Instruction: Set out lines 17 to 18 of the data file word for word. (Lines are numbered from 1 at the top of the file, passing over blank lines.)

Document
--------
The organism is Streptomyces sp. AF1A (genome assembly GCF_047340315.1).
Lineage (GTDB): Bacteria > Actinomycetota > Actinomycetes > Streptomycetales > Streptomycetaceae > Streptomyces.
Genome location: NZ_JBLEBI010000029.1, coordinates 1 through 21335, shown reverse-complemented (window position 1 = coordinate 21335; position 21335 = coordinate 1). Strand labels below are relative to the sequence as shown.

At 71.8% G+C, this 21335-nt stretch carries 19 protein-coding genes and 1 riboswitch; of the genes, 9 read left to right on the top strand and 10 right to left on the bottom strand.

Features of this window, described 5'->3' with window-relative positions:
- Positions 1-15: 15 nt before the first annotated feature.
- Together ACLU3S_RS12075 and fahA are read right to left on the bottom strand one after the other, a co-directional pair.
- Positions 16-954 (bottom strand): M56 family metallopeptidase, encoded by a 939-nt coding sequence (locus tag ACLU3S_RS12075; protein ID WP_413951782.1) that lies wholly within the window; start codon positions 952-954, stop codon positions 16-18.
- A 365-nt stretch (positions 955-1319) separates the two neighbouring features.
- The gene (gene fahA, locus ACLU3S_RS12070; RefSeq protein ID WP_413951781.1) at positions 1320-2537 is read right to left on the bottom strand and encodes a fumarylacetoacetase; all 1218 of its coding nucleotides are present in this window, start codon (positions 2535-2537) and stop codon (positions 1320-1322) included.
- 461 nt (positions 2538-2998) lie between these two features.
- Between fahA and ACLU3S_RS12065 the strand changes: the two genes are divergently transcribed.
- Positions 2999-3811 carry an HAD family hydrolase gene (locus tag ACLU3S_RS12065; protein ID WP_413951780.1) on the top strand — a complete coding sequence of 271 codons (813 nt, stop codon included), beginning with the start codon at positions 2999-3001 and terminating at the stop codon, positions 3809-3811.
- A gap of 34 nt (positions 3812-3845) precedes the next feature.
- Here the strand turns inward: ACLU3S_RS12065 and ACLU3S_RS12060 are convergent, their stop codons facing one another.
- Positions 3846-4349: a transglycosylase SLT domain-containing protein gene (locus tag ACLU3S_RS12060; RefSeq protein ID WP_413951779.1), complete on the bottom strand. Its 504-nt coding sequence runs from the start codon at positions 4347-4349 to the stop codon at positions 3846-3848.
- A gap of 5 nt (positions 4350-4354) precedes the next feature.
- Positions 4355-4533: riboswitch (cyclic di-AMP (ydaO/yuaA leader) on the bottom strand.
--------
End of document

- A gap of 5 nt (positions 4350-4354) precedes the next feature.
- Positions 4355-4533: riboswitch (cyclic di-AMP (ydaO/yuaA leader) on the bottom strand.